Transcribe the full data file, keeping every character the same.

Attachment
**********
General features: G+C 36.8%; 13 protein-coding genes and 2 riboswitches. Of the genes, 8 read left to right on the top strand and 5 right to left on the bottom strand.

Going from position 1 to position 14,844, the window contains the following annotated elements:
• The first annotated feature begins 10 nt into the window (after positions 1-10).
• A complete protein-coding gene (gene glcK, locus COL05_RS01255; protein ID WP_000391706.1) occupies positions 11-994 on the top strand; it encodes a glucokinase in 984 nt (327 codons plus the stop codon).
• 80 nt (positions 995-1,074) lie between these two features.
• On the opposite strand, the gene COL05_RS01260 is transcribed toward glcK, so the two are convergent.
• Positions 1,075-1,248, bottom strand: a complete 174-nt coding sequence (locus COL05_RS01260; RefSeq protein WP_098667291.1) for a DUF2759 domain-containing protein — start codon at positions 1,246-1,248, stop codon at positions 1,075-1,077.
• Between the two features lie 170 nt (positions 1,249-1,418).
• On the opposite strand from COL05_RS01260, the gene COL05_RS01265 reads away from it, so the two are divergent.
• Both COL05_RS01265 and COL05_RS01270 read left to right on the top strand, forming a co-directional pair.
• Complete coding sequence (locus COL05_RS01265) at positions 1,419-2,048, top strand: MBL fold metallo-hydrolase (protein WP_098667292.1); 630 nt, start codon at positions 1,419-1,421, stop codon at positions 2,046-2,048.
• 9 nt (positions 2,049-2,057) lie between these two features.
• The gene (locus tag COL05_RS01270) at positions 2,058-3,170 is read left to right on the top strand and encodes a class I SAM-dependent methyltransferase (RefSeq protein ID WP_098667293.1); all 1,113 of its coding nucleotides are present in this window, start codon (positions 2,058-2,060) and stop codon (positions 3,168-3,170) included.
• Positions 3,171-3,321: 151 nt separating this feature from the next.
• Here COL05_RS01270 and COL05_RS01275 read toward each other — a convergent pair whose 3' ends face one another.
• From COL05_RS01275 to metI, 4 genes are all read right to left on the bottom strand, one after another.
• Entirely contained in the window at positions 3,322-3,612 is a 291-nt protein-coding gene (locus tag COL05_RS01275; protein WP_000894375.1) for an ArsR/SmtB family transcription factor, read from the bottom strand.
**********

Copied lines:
General features: G+C 36.8%; 13 protein-coding genes and 2 riboswitches. Of the genes, 8 read left to right on the top strand and 5 right to left on the bottom strand.

Going from position 1 to position 14,844, the window contains the following annotated elements:
• The first annotated feature begins 10 nt into the window (after positions 1-10).
• A complete protein-coding gene (gene glcK, locus COL05_RS01255; protein ID WP_000391706.1) occupies positions 11-994 on the top strand; it encodes a glucokinase in 984 nt (327 codons plus the stop codon).
• 80 nt (positions 995-1,074) lie between these two features.
• On the opposite strand, the gene COL05_RS01260 is transcribed toward glcK, so the two are convergent.
• Positions 1,075-1,248, bottom strand: a complete 174-nt coding sequence (locus COL05_RS01260; RefSeq protein WP_098667291.1) for a DUF2759 domain-containing protein — start codon at positions 1,246-1,248, stop codon at positions 1,075-1,077.
• Between the two features lie 170 nt (positions 1,249-1,418).
• On the opposite strand from COL05_RS01260, the gene COL05_RS01265 reads away from it, so the two are divergent.
• Both COL05_RS01265 and COL05_RS01270 read left to right on the top strand, forming a co-directional pair.
• Complete coding sequence (locus COL05_RS01265) at positions 1,419-2,048, top strand: MBL fold metallo-hydrolase (protein WP_098667292.1); 630 nt, start codon at positions 1,419-1,421, stop codon at positions 2,046-2,048.
• 9 nt (positions 2,049-2,057) lie between these two features.
• The gene (locus tag COL05_RS01270) at positions 2,058-3,170 is read left to right on the top strand and encodes a class I SAM-dependent methyltransferase (RefSeq protein ID WP_098667293.1); all 1,113 of its coding nucleotides are present in this window, start codon (positions 2,058-2,060) and stop codon (positions 3,168-3,170) included.
• Positions 3,171-3,321: 151 nt separating this feature from the next.
• Here COL05_RS01270 and COL05_RS01275 read toward each other — a convergent pair whose 3' ends face one another.
• From COL05_RS01275 to metI, 4 genes are all read right to left on the bottom strand, one after another.
• Entirely contained in the window at positions 3,322-3,612 is a 291-nt protein-coding gene (locus tag COL05_RS01275; protein WP_000894375.1) for an ArsR/SmtB family transcription factor, read from the bottom strand.